Policy Matters releases “menu” of options for effectively spending influx of federal funds
Posted April 21, 2022 in Press Releases
State and local officials can increase opportunity and expand prosperity by prioritizing those most harmed by COVID
Thanks to bold action from the federal government in response to the COVID-19 pandemic and recession, communities across Ohio are receiving an influx of federal dollars. Local officials are making plans right now about how to spend them. Today, the research institute Policy Matters Ohio is releasing a new project, “Funding our Future,” to help advocates, activists, residents and policymakers understand the most effective ways to spend the dollars.
The American Rescue Plan Act (ARPA) passed by Congress last year is sending more than $31 billion to Ohio. The Bipartisan Infrastructure Law, also passed in 2021, is a mix of direct funding and competitive grant dollars. It could also send billions to Ohio for projects that upgrade the transportation system, build out broadband, and make communities more climate resilient.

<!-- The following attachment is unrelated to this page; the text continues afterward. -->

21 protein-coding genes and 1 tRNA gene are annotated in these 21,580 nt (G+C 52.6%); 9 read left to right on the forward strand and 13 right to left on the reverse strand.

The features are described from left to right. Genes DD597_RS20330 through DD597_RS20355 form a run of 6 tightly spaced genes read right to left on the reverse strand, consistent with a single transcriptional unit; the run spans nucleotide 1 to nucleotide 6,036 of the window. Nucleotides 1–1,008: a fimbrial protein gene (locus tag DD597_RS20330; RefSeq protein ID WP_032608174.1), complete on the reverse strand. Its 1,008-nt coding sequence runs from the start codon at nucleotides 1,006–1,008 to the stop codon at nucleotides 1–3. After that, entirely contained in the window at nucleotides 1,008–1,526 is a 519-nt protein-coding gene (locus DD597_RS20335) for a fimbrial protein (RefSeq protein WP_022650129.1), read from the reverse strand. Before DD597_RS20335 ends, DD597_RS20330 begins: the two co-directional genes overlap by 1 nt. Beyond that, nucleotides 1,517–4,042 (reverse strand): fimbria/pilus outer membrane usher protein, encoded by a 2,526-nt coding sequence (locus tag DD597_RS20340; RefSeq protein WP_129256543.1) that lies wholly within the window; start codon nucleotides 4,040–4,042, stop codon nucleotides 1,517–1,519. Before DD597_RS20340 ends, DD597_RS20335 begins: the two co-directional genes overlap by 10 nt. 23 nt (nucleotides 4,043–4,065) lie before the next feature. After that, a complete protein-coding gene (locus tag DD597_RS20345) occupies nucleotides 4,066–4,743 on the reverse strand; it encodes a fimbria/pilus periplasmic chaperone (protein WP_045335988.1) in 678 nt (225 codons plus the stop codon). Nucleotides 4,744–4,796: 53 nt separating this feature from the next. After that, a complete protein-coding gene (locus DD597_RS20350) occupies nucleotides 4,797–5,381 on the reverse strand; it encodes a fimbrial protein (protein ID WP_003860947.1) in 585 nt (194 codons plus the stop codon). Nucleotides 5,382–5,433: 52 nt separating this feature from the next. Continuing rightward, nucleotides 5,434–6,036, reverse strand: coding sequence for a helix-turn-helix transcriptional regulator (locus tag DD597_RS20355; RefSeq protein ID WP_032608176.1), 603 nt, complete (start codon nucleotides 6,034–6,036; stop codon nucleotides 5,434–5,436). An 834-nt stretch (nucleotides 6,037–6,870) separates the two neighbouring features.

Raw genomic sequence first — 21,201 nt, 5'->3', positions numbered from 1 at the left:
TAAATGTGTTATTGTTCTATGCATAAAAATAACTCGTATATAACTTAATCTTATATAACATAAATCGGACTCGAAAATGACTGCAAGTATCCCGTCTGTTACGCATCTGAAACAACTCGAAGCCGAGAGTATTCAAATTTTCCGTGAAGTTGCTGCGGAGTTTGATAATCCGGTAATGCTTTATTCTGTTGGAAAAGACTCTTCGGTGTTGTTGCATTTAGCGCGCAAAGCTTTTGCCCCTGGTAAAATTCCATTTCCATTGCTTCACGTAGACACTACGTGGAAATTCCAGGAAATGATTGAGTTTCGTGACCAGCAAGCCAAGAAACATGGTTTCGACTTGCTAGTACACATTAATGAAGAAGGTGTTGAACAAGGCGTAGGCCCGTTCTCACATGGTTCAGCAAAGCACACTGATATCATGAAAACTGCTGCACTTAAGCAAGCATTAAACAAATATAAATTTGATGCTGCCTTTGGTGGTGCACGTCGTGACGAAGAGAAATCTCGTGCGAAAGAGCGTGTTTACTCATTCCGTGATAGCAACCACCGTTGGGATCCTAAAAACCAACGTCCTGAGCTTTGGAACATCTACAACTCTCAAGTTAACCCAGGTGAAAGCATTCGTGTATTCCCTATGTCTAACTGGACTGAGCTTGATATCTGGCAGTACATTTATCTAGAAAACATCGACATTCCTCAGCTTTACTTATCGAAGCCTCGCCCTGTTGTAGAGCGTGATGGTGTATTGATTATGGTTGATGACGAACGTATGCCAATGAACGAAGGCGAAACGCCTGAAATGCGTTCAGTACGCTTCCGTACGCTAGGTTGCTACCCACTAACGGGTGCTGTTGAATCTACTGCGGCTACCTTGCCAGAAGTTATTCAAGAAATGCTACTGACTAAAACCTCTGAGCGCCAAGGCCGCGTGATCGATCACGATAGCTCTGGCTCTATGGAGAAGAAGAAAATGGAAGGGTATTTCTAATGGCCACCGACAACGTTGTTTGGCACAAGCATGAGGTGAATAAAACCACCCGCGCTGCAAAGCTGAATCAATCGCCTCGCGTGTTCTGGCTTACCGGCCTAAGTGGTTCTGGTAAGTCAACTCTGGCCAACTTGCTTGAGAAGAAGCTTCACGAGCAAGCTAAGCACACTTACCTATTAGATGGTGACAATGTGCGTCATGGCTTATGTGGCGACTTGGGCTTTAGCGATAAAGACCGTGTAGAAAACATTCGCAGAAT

“The bills passed last year prove that government action can make our lives better when elected leaders put policy before politics and prioritize the health and well-being of people over the profits of wealthy corporations and special interests,” said Policy Matters Executive Director Hannah Halbert. “Now that the funds are flowing into our state, cities and counties, it’s up to our state and local officials to help all of us — no matter what we look like or how much money we have — get back on our feet so we all can emerge stronger.”
Policy Matters encourages officials to use the funds to address long-standing barriers that exclude or unfairly target people based on their gender, race, or income level. Recommendations include using ARPA funds to expand child care, promote alternatives to armed policing, expand or create school-based health centers and provide hazard pay to frontline workers. Under the infrastructure law, projects that prioritize members of underserved communities and working with unions will be more competitive for certain pots of funding. Policy Matters provides guidance for how officials can meet those criteria, including using ARPA funds to support pre-apprenticeship programs that help Black and brown workers, women, and others secure careers.
“The people of Ohio know best what our communities need,” Halbert said. “We hope our project gives Ohioans some ideas to raise with the elected officials, so we can all be a part of reimaging a stronger, safer and more prosperous Ohio.”